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Broker Remuneration – FCA intervention looking likely after government review of post-Grenfell property insurance sector

June 2022
Joe Bryant

In January 2022, Michael Gove, Secretary of State for Levelling Up, Housing and Communities, called on the Financial Conduct Authority (FCA) to assess the causes of the “crippling costs” of year-on-year price increases for insurance premiums and the marked restriction in coverage available for medium- and high-rise properties, after the Grenfell fire. Practical recommendations for the industry, government and regulators to tackle these concerns were demanded and these have been considered and debated at length in the legal and construction press ever since.

However, on 28 January 2022, and rather quietly, the FCA issued a “Dear CEO letter” to insurance brokers and London Market insurers, making clear its intentions to ensure that these “products provide fair value and premiums fairly and accurately reflect risk” and setting out its planned approach to collecting information in order to investigate. On 10 May 2022, the FCA published a letter from Sheldon Mills, FCA Executive Director, Consumers and Competition, to Michael Gove, detailing the progress of its work to date and the options for intervention the FCA is considering (“the letter”).


In the letter, the FCA acknowledge that price increases could be a result of reduced capacity for multi-occupancy buildings, or insurers charging high premiums to insure them, due to perceived issues with building safety and quality. In turn brokers have submitted additional commission costs follow due to the increased work required in this environment to ensure policyholders have adequate cover. If price rises are a legitimate reflection of increased risk, the FCA state that it would be unlikely for it to intervene.

However, of concern to the broking industry is the fact that the FCA has flagged in its letter several potential harms relating to product distribution, including concerns that property managing agents and insurance brokers may be selecting insurance policies that maximise their own commission/fees, rather than those that offer the best value for the policyholder. To the extent that the FCA concludes that pricing increases are being driven by these types of “non-risk elements” (i.e. distribution costs and a lack of competitive pressure on pricing), it is very clear that regulatory intervention will follow.

Potential interventions discussed by the FCA to address the harms identified include considering how it can extend protection to leaseholders (because the freeholder property owner buys the insurance and the FCA rules do not extend to leaseholders). The interventions discussed include putting obligations on insurers and brokers to ensure that the products they offer provide fair value directly to leaseholders, and that commission should not conflict with leaseholders’ interests. In addition, the FCA discuss the possibility of providing leaseholders with enhanced information disclosure about the freeholder’s decision-making on purchasing insurance (for example, the policy purchased and possibly information about what other policies were available, making it easier for leaseholders to challenge unfair insurance costs).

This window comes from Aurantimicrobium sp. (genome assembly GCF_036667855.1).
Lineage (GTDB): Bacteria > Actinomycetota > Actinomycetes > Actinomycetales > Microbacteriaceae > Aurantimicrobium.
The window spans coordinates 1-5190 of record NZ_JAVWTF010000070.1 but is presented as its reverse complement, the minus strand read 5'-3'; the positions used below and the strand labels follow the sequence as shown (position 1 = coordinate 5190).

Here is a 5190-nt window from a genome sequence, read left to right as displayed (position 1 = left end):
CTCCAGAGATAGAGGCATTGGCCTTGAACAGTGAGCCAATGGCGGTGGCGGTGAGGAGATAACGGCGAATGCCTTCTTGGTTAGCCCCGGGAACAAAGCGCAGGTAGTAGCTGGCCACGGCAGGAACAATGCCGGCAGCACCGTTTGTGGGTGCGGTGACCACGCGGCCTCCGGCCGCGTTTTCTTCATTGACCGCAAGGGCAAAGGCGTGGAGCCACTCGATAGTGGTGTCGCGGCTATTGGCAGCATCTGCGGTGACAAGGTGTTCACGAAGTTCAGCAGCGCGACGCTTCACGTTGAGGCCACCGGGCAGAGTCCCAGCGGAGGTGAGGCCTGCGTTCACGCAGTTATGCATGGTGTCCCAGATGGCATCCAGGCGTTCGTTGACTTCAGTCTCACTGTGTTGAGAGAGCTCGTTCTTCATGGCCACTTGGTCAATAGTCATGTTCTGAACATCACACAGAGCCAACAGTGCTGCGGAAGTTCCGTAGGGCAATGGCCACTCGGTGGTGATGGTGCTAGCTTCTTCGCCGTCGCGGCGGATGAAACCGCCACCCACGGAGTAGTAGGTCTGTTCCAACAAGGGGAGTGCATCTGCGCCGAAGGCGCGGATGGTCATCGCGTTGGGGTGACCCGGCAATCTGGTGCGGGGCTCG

(Re)Focus on Remuneration

However, the most headline grabbing of interventions mooted by the FCA is the possibility of the regulator creating rules to limit broker commission. This could include capping the level of commission that can be paid or prohibiting the practice of commission being based on a percentage of the premium.

In the post-covid and current economic climate where household finances are being squeezed, the FCA will be keen to demonstrate action where fair value is not perceived to be found. The letter acknowledges that such action would require “strong justification” due to its “potential for adverse unintended consequences”. Absent firm conclusions from the FCA’s research (which are expected to be published in July), it is currently unclear whether such justification will be found but, given that it is being publicity discussed by the FCA at this stage, we must assume that it is at least a possibility. In the event intervention is deemed warranted, it appears that the FCA have in mind recommending that they are given a specific statutory power or duty to intervene in brokers’ remuneration, in a way that is similar to the powers that already exist in the high-cost short-term credit and claims management sectors.

Brokers have been bemoaning the increased regulatory burden that has been placed upon them for some time, arguing that a disproportionate influx of inappropriate regulation has caused many businesses to fail; and that this, in turn, has reduced customer choice and competition.  In the circumstances, it will be widely hoped within EC3 that any FCA action in relation to controls on commission should be an absolute last resort, and that only if the FCA were to find extensive industry failure should they intervene.  Anything more proactive and there may well be considerable backlash.

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